NB The starting point of a new typeface can be very different. It can be a conceptual or visual idea, the feeling this exact style hasn’t been done yet, revisiting a historic model but interpreting it in a new way, etc. Sometimes you just have an immediate feeling of what feels right for the project or the client, when you read the brief. Then I usually start drawing a few key letters to get the feeling right before expanding the character set.

EM Despite having lots going on, do you manage to find a good balance between work and life?

NB Nowadays I’d say yes. There used to be a time when I didn’t really find a balance, but now I really do value my free time and established a rule of not working on weekends which I can really recommend! Then I try to keep my MacBook closed as much as possible and spend time outside, exploring Switzerland, doing bike trips or going hiking in the mountains. I feel really lucky to live in such a wonderful place.

EM What would you like to learn that you haven’t yet found the time for?

NB I’d like to look a bit deeper into the processes of type development/mastering (because unfortunately a typeface isn’t finished when the curves are all drawn). I’d also love to devote myself more to music, my instruments, producing and eventually learning to play the trumpet. Maybe one day?

Nicolas Bernklau on establishing his bureau as an “umbrella” for graphic and type design projects

EM What would you like to see more and less of in the design industry?

NB I would like to see graphic design as a more valued field in the sense of fair payment. In my opinion, time and effort should be appreciated the same way as it is common in other fields. Why do unpaid pitches or internships still exist? I would also love to see a less homogeneous but more diverse background of designers in leadership positions.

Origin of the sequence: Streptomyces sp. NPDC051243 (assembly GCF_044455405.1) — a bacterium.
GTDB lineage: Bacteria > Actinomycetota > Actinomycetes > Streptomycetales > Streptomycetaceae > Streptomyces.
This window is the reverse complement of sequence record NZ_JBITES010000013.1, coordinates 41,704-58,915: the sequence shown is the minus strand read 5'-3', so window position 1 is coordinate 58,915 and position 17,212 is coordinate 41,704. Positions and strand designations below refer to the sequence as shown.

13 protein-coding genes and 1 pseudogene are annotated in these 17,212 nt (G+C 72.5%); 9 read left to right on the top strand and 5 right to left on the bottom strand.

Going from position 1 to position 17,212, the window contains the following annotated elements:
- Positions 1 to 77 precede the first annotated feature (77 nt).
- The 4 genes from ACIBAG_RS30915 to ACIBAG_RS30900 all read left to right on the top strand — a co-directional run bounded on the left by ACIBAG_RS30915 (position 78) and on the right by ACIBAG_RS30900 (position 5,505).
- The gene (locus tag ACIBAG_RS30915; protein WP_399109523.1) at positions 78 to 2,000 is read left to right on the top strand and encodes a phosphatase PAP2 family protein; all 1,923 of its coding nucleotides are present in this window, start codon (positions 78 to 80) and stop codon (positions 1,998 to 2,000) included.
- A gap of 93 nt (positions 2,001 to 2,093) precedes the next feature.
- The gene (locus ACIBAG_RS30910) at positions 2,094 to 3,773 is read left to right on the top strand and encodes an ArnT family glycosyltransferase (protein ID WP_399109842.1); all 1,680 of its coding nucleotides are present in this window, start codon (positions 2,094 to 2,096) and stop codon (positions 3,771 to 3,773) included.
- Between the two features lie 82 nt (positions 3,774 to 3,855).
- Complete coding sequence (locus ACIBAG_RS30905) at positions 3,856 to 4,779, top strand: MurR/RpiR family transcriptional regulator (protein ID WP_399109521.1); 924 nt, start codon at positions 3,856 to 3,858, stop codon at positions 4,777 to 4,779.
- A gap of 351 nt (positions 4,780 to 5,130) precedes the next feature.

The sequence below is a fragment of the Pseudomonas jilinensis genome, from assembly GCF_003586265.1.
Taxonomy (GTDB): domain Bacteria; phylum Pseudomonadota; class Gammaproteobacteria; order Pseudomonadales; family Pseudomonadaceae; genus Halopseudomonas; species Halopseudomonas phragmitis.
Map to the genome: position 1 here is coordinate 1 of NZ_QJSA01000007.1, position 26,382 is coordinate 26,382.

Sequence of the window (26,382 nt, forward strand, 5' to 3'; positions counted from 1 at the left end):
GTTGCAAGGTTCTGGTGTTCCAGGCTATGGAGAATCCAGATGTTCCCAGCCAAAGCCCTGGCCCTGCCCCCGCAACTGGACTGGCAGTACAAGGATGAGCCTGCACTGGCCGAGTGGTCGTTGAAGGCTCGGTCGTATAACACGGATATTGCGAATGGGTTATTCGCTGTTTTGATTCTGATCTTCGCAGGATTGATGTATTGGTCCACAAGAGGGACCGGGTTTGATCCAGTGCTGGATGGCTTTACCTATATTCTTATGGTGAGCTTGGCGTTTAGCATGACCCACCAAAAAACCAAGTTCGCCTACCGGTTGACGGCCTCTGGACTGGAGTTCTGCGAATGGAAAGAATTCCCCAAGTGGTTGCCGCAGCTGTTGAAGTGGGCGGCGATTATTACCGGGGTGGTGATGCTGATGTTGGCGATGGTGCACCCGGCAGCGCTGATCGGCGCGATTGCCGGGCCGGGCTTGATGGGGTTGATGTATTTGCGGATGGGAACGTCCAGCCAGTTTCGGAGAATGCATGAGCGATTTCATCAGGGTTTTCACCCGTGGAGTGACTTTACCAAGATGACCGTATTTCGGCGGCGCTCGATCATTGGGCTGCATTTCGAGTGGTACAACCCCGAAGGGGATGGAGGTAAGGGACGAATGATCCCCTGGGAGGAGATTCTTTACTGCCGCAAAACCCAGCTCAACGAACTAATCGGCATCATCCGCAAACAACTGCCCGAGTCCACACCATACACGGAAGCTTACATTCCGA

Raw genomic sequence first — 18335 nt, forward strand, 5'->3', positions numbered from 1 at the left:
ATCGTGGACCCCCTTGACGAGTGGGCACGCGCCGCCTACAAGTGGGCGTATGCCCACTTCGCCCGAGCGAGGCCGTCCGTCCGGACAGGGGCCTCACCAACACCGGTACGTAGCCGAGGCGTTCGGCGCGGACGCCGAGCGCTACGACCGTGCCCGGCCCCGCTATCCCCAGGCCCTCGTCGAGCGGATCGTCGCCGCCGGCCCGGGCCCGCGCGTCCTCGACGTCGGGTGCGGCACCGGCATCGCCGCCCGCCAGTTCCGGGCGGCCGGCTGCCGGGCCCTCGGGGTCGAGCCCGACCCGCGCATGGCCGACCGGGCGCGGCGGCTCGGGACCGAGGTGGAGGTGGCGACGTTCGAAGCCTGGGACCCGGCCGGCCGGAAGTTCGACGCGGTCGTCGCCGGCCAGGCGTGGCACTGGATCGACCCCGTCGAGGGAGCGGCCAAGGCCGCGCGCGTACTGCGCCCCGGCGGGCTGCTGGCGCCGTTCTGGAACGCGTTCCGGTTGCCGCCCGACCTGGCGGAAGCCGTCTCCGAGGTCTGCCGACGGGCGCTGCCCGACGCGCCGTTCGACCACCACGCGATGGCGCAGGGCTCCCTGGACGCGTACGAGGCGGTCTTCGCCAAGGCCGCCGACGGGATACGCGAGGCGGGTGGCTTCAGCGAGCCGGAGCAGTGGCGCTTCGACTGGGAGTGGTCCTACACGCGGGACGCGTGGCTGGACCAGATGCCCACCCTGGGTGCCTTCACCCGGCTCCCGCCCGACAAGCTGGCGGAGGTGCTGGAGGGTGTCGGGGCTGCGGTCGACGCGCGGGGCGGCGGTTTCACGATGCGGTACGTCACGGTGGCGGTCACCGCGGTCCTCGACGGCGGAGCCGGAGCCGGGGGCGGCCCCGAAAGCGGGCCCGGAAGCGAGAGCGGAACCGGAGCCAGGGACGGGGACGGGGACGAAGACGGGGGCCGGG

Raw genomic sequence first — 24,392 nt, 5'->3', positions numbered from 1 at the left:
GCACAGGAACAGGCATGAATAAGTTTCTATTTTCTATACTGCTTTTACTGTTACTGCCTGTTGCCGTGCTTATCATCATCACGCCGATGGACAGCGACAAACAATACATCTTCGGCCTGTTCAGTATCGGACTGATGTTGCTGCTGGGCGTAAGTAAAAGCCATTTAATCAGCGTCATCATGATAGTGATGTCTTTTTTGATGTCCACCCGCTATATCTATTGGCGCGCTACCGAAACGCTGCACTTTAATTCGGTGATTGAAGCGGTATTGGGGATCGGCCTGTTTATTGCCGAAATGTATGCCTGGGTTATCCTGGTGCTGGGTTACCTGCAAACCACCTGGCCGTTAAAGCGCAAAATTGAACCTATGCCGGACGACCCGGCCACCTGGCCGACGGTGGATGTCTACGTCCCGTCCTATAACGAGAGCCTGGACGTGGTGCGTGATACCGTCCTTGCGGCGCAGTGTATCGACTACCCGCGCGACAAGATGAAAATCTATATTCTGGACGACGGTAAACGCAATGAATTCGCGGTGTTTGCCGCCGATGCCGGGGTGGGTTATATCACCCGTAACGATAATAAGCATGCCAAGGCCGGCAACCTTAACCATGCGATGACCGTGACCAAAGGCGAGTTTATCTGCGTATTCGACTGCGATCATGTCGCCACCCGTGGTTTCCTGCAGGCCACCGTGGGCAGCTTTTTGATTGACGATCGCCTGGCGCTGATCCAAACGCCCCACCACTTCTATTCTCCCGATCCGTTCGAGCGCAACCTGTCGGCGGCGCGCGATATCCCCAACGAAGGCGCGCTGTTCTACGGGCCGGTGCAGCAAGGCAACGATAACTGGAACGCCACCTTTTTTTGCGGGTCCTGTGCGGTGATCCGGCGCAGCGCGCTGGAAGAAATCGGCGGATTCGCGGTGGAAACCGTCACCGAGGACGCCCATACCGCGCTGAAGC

EM What is Lausanne like as a city to work in as a designer?

NB Lausanne is a beautiful place to live in. Very scenic with mountains, the Lac Léman offers an extremely large amount of cultural institutions and events. For me, it is very impressive to live in an environment where culture is valued and graphic and type design is of great importance with a long history and tradition. The best way of getting a sense of what’s going on culturally is by walking through the streets of Lausanne on a Saturday morning, eating a Pain au chocolat from the weekly market.

EM What are you looking forward to this month?

NB Something which seems like a small step but actually means a lot to me is starting to rent a desk in a shared studio. An actual address for Bureau Bernklau rather than working from home. I am looking forward to focusing more on type design and collaborating with Chi-Long Trieu, Office for Typography. I’m also happy to finalise a job I’ve been working on for over a year now. A visual identity for a fragrance brand from Los Angeles consisting of logotype, several letterings and packaging design. Can’t wait to get it out as it is my biggest job to date as an individual designer. Thanks a lot to Belinda and Michael from ephemera for your continuous support and full trust on this project. Also thanks so much for this conversation and for letting me be part of your platform, Elliott.

EM Always a pleasure. Thanks, Nicolas!

Graphic & Type Design

Bureau Bernklau